Why we support REDD+

For global efforts to limit global temperature rise to a safe threshold of no more than 2°C, it is an absolute necessity to preserve and enhance the carbon stored in natural ecosystems [1] by ending deforestation and forest degradation, transforming unsustainable forestry and agricultural practices, and expanding sustainable land use and restoration activities.

Forests and other natural ecosystems absorb about 11 GT CO2 annually [2], making them a critical carbon sink, a safety net for the climate, and a buffer against catastrophic climate change. They also hold over 2,000 GT of CO2, and, as such, are a critical global carbon sink (see Fig. 1). If we continue releasing the carbon stored in these ecosystems it will increase the risks of catastrophic climate change, making outcomes more severe and occurring more quickly than we are currently experiencing.

Figure 1: The size of the land sink means that its preservation is vital to limiting climate change.

Deforestation and forest degradation cause approximately between 4.3-5.5 GT CO2 emissions per year [3], or about 10% of annual global emissions. Therefore, ending deforestation and degradation and expanding sustainable land-use could deliver about one-third of the emissions reductions required to keep temperature rise under 2oC [4]. This is the largest and most-cost effective immediate opportunity to reduce global emissions.

Figure 2: The substantial mitigation potential of the land-use sector.

To achieve this goal of stopping and reversing deforestation and degradation, several instruments exist and can be complementary. Global and local policies are first and foremost and shall be the stepping stone for any action; in support of these policies, financial incentives, either negative, such as fines and penalties for emissions or deforestation, or positive, such as payments, tax breaks or any other mechanisms that ensure that forests are more valuable when left standing.

The United Nations’ REDD+ programme (Reducing Emissions from Deforestation and Forest Degradation) is the globally-approved mechanism that allows us to place a value on the carbon stored in our forests so that positive incentives can be implemented, through different source of financing (public funding -although quite limited-, carbon markets, etc.). UN REDD+ includes provisions for environmental and social safeguards in addition to emissions reductions accounting and financing arrangements, and the 2015 Paris Agreement has formally recognised it as an effective mechanism for forest protection. It allows communities, governments, institutions, and individuals in developing countries to be paid for improved conservation outcomes and associated social benefits, and by extension, for all the other social and environmental benefits, such as protection of important biodiversity and ecosystem services, that forests provide.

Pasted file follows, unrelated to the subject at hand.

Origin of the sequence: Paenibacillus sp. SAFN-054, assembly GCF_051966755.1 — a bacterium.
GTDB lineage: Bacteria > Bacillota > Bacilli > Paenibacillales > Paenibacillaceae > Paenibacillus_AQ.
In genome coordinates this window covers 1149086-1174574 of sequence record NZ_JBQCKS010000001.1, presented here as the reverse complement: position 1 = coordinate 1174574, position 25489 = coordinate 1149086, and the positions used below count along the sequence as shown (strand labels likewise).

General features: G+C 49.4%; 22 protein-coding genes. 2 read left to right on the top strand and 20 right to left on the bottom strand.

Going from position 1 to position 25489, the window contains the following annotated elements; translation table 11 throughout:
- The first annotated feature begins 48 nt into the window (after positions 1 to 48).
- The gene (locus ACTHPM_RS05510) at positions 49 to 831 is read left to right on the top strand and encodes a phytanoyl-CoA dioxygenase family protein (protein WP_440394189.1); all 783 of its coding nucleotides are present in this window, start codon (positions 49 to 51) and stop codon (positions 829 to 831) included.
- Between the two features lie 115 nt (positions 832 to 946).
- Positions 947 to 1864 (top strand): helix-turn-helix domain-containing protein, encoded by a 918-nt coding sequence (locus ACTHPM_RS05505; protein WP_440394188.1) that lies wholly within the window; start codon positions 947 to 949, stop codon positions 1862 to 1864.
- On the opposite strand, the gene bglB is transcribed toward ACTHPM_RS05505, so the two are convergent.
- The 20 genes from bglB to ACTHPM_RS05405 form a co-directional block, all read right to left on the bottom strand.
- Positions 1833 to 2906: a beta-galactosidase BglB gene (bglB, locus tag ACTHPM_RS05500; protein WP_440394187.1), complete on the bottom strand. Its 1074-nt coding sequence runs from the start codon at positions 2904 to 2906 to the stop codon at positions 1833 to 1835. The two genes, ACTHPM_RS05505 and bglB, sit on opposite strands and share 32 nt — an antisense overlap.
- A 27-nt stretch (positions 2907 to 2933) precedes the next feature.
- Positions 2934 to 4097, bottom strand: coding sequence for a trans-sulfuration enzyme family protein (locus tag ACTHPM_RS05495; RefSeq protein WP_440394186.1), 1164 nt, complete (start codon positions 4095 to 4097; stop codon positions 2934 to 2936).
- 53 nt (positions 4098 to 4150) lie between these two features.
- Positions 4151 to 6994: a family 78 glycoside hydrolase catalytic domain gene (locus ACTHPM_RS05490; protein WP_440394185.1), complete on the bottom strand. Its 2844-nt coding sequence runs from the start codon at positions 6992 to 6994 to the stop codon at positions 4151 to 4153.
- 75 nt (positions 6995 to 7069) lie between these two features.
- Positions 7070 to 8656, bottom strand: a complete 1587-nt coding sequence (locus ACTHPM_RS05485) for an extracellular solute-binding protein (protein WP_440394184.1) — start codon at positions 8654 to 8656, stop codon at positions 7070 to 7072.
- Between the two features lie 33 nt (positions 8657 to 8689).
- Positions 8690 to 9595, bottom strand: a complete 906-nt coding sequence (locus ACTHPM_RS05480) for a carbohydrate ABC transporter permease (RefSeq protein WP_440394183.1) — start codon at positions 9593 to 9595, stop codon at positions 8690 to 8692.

So, REDD+ allows us to properly value standing forests and to correct the perverse economic incentives that lead to their loss. And by channelling finance to protecting these landscapes, we also deliver an incredible range of additional benefits which contribute to the Sustainable Development Goals. Forests uplift impoverished communities; are home to millions of wild species of flora and fauna; enhance resilience for adapting to the changes we are already seeing in our climate; and provide food, clean water, and, of course, fresh air. All our benefits are reported annually in our Impact Report.

At Althelia Funds, we believe that paying for the carbon we use, and investing in forests and in sustainable landscapes, is the most realistic, achievable, and effective step we can take to achieve our climate and sustainable development goals.

Our REDD+ projects are validated and verified to the Verified Carbon Standard (VCS) and Climate, Community, and Biodiversity Standard (CCB), as well as being in compliance with our ESG Standard.

Projects certified to VCS must follow a rigorous quantitative assessment process to enforce strict carbon accounting, to make sure that emissions reductions are real and are occurring in addition to what would have occurred otherwise, and to prevent issues such as double counting of savings or leakage.

The CCB standard ensures that projects, in addition to combating climate change, are improving livelihoods, creating employment, protecting traditional cultures, supporting land and resource tenure, protecting biodiversity, and safeguarding a range of ecosystem services such as flood control, soil erosion control, and water resource regulation.

 

[1] UNEP (2015) The emissions gap report 2015, Nairobi.

[2] Global Carbon Project (2016) Global Carbon Budget 2016

[3] IPPC (2014) ‘Agriculture, forestry and other land use (AFOLU)’. In: IPCC AR5, WG3.

[4] UNEP (2015) The Emissions Gap Report 2015.

Althelia Funds